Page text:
Robber sentenced to 40-year term
A 25-year-old Augusta man accused of taking part in a robbery spree of a dozen area businesses received a 40-year prison sentence Thursday.
Frederick Bernard Palmer, of the 3300 block of Victor Drive, pleaded guilty in Richmond County Superior Court to 12 counts of robbery, theft by receiving stolen property and giving a false name. He and two others were arrested for a series of holdups last fall and winter.
"It's a wonder you haven't been killed, that somebody hadn't shot you," Judge Franklin H. Pierce told Mr. Palmer.
As part of the plea negotiation, additional charges against Mr. Palmer were dropped and the prosecutor agreed to a maximum sentence of 40 years.
Man charged with robbery
AIKEN - An Aiken man was arrested Thursday in connection with an early morning robbery at American Hearth Inn on Richland Avenue.
Hurbert Eric Coleman, 30, of the 1000 block of Sunday Drive, was charged with strong-armed robbery about 7 a.m., said Lt. Michael Frank, spokesman for the Aiken County Sheriff's Office.
About 6 a.m., a man walked into the motel office, grabbed a key from the clerk's pocket and took money from the cash register, Lt. Frank said. The clerk wasn't injured, he said.
The robber fled but was caught within an hour at a residence on Washington Circle in Aiken, the spokesman said.
Mr. Coleman is being held at Aiken County Detention Center.
Carter's card used fraudulently
AMERICUS - Former President Jimmy Carter is a victim of credit card fraud.
Police charged Michael Robinson of Americus with financial transaction card fraud after he allegedly ordered $45.27 worth of CDs using Mr. Carter's credit card number.
Mr. Robinson obtained the number while working at an Americus restaurant, said Kenneth Keene, assistant special agent in charge of the Secret Service office in Atlanta. He did not know whether Mr. Carter had eaten at the restaurant. Americus is 10 miles from Mr. Carter's hometown of Plains.
A member of Mr. Carter's staff noticed the CD purchase on Mr. Carter's credit card bill, knew it wasn't made by the former president and notified the Secret Service. The Secret Service notified Americus police June 26, and the theft was traced to Mr. Robinson.
Mr. Robinson was released late Wednesday on $1,250 bond. He could face one to three years in prison if found guilty, Sumter County District Attorney John Parks said Thursday.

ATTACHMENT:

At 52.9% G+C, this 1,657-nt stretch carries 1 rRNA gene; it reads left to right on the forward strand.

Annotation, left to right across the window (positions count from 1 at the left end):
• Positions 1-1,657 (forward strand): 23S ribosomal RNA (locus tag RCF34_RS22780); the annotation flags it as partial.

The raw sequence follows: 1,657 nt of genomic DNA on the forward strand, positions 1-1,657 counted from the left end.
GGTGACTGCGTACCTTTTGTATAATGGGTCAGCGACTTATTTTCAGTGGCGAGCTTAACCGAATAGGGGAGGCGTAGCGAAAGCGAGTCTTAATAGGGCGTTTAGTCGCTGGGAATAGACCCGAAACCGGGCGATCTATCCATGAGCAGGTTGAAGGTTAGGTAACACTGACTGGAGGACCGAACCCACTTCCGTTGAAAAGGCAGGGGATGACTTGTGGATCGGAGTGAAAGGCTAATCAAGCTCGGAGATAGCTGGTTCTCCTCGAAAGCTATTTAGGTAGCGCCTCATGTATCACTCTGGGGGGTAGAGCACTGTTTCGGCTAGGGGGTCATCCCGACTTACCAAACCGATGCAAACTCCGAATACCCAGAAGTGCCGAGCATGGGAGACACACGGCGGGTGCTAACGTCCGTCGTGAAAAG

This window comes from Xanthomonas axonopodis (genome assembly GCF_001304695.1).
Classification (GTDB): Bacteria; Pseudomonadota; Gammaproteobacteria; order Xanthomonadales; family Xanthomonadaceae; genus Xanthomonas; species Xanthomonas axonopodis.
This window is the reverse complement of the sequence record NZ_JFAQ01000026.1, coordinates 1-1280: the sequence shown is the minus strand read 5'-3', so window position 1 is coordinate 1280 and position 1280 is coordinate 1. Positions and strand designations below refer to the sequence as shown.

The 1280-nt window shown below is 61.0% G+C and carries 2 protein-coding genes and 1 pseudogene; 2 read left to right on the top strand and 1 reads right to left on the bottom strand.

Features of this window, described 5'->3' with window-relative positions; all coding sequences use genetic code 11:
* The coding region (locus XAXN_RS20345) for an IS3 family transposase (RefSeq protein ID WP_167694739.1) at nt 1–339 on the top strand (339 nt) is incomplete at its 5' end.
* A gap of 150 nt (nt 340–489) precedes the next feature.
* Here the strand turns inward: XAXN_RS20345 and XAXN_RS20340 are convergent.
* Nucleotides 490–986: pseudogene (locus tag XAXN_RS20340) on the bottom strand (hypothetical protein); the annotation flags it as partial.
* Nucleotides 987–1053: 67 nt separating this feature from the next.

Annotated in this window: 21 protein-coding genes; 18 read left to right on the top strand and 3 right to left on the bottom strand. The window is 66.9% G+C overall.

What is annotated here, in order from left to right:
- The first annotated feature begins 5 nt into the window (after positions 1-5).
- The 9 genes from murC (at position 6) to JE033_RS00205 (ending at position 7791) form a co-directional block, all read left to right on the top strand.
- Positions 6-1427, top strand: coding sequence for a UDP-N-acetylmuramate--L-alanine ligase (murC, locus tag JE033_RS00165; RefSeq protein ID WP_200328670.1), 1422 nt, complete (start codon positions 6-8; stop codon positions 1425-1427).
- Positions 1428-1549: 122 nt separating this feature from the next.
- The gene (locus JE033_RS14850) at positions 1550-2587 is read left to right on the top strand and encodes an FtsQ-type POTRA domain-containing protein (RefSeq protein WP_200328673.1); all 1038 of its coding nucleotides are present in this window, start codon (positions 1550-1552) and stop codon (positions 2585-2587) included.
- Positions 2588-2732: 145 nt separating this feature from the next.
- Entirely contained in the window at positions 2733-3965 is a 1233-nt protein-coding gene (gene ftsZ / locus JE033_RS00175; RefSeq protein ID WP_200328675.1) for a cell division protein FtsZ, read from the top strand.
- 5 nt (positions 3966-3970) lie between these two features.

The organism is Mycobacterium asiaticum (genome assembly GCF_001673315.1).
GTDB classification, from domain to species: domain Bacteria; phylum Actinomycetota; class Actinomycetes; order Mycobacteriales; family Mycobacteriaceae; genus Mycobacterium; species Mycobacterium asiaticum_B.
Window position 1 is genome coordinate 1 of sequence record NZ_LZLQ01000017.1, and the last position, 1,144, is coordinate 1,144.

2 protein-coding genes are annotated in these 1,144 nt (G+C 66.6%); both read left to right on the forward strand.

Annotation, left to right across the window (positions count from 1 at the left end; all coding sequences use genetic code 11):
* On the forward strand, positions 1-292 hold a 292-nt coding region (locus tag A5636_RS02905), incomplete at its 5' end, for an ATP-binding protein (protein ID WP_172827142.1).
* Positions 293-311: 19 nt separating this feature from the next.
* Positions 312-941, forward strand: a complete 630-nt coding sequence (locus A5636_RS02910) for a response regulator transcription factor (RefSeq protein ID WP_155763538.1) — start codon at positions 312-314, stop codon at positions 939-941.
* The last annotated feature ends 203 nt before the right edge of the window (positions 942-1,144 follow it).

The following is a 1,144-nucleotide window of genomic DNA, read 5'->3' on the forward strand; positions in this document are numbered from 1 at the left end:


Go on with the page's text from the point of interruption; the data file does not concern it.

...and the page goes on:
Father charged with cruelty
LAWRENCEVILLE - A 42-year-old man has been charged with aggravated child molestation and cruelty to children after two coins were found in his 5-year-old daughter's body, Gwinnett County police said.
The man has not been identified but is being held in the county jail.
Gwinnett Police Detective John Awtrey said the Snellville girl told authorities her father put the coins inside her when her parents were living together. The parents separated more than a year ago.
Detective Awtrey said the girl's mother repeatedly took her to a family doctor because the child had high fevers and an unusual discharge. Her physician recommended a gynecologist, who found a penny and a nickel inside the girl during an examination.
When the coins were removed by a surgeon at Scottish Rite Children's Medical Center in May, they were fused together, indicating they had been inside her for a long time, Detective Awtrey said.
Benning wins federal award
FORT BENNING - After an announcement in March that was later described as premature, Fort Benning has received official word that it has won the country's highest award for quality achievement among federal organizations.
The U.S. Office of Personnel Management said Wednesday that the post's U.S. Infantry School and Center had won the Presidential Award for Quality. The office nominates federal agencies for the award, with the final decision made by the president.
"They really have won it this time," OPM spokesman Mike Orenstein said in Washington.
Fort Benning officials announced in March that they had won the award, but OPM and White House officials said at the time that the announcement was "very, very premature."
In a letter to Defense Secretary William Cohen, President Clinton named Fort Benning his choice for the award, which is based on criteria such as improved customer service and significant savings to taxpayers.
Remains those of elderly man
SYLVESTER - Human remains found in Worth County have been identified as those of a 71-year-old Dawson man who disappeared nearly two years ago, and the sheriff said the man did not die of natural causes.
The clothed skeleton of Richard Rackley was found about noon Tuesday by prison workers on Georgia Highway 33 about nine miles south of Sylvester, which is 20 miles east of Albany in southwest Georgia.
Worth County Sheriff Freddie Tompkins said Wednesday afternoon that he did not know the cause of Mr. Rackley's death but said, "It's definitely foul play."
Mr. Rackley owned and operated yard work and construction businesses. He was last seen Sept. 20, 1995, and reportedly had gone to Albany to discuss payment of wages with workers.
Police found his abandoned car in nearby Lee County a day later.
Dredging halted for holiday
MYRTLE BEACH Ä Workers have stopped pumping sand onto the beach so the contractor can move equipment out of the hotel district for the holiday weekend.
The U.S. Army Corps of Engineers, Great Lakes Dredge & Dock Co., the city and the state agreed Wednesday to move the beach renourishment project to a residential area.
That will cost $192,000, but officials hope the move will cut losses for beachfront businesses and get the sand-pumping project back up to speed.
As the dredging pipes move, so does the area of beach closed to the public - about 500 feet of strand at a time.
The beach-widening project was supposed to be finished by mid-July. But high seas, coarse sand and equipment problems have delayed it by at least two months.
Ä Compiled by Kelly Daniel